This parable has been retold in many versions, including by Swami Vivekananda at the first Parliament of Religions in Chicago in 1893.

A little frog had lived his whole life at the bottom of a well. He knew no other environment and yet was content with his life. He had abundant food from the various insects that flew into the well and small water creatures that bred there, so in time he grew quite plump and fancied himself an authority on the world.

One day a frog from the valley happened to fall into the well. “Where are you from?” asked the well frog. “I’m from the valley”.

The well frog jumped from one side of his well-world to the other in two bounds. For him, there was no number larger than 2. “Is your valley as large as one jump wide, or somewhere between one and two jumps?”

“The valley is larger than can possibly be described. You can never jump across it if you continued leaping your entire life.”

Disbelieving, the well frog persisted: “What does your valley look and sound like? How does it smell? What do you eat there?”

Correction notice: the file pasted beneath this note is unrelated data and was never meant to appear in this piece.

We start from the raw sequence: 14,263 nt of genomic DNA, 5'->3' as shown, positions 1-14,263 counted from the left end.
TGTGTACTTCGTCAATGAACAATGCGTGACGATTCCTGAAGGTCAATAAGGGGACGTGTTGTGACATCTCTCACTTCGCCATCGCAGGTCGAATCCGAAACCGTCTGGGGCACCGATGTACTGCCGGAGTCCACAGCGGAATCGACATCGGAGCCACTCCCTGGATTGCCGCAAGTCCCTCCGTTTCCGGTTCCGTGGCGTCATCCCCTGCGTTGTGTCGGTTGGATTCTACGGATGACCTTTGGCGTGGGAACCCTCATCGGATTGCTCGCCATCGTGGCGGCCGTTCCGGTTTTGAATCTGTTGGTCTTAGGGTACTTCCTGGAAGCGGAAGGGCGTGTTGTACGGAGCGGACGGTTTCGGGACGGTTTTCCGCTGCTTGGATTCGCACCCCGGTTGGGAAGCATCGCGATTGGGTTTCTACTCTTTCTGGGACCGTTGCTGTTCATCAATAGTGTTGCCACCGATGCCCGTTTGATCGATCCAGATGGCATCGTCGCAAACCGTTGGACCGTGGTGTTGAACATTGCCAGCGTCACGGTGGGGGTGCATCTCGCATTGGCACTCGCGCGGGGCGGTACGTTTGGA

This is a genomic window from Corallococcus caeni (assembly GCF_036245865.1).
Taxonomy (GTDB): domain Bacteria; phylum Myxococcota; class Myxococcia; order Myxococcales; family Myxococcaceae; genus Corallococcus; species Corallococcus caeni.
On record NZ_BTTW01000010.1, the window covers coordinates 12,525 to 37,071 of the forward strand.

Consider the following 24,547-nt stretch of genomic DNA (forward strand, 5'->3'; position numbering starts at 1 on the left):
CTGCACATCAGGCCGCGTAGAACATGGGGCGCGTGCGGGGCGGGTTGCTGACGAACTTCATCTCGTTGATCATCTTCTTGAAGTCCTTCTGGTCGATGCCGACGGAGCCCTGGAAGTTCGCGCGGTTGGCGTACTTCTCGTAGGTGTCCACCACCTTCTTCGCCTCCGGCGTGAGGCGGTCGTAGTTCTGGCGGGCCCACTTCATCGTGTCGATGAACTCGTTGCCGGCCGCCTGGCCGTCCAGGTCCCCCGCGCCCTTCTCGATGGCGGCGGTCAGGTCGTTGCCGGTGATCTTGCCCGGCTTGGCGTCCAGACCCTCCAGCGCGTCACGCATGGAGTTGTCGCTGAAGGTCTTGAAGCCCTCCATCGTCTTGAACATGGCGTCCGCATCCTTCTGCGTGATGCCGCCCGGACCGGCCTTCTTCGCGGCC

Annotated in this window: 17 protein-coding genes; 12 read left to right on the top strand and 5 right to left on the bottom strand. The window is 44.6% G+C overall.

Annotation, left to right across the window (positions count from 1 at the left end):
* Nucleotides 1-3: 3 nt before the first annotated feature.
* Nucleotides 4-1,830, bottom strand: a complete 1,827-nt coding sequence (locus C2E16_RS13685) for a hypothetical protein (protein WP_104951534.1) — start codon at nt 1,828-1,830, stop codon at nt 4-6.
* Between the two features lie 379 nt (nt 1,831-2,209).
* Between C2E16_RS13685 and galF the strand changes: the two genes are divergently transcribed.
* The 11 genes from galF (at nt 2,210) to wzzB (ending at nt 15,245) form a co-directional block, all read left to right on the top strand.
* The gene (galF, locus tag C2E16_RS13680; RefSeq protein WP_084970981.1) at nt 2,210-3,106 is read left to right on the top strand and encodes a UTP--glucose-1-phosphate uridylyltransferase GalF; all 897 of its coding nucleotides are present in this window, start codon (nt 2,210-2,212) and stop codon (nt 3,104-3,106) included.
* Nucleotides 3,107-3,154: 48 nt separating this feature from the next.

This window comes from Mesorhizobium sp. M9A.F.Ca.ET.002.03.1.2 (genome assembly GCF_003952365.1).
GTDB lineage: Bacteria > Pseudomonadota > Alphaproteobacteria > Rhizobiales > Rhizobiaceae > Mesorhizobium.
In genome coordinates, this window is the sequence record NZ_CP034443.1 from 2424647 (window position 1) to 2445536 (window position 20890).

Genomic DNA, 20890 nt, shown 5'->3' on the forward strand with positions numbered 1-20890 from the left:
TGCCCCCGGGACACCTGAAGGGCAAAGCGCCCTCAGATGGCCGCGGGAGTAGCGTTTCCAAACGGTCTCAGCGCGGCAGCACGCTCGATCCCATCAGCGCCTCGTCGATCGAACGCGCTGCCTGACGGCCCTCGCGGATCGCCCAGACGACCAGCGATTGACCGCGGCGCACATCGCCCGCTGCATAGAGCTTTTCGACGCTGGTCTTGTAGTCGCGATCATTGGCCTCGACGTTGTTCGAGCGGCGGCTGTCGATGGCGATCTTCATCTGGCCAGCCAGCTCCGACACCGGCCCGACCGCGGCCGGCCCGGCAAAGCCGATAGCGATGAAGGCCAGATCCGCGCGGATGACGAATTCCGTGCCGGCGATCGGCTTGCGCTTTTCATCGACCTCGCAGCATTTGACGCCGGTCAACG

The valley frog realised he could never adequately describe the profusion of colours and scents of valley flowers, its rich air, thrill of its birdsong, glorious sunrises and sunsets, majestic mountains or its gourmet variety of delectable insects. “You’ll have to come to the valley to discover these things for yourself.”

“Enough! You’re making this up! You cannot describe your valley because it doesn’t exist. You’re trying to trick me into leaving so you can steal everything here! Get out now!”

To the closed mind, our inner, spiritual realms can never be described. They can only be experienced and realised, so –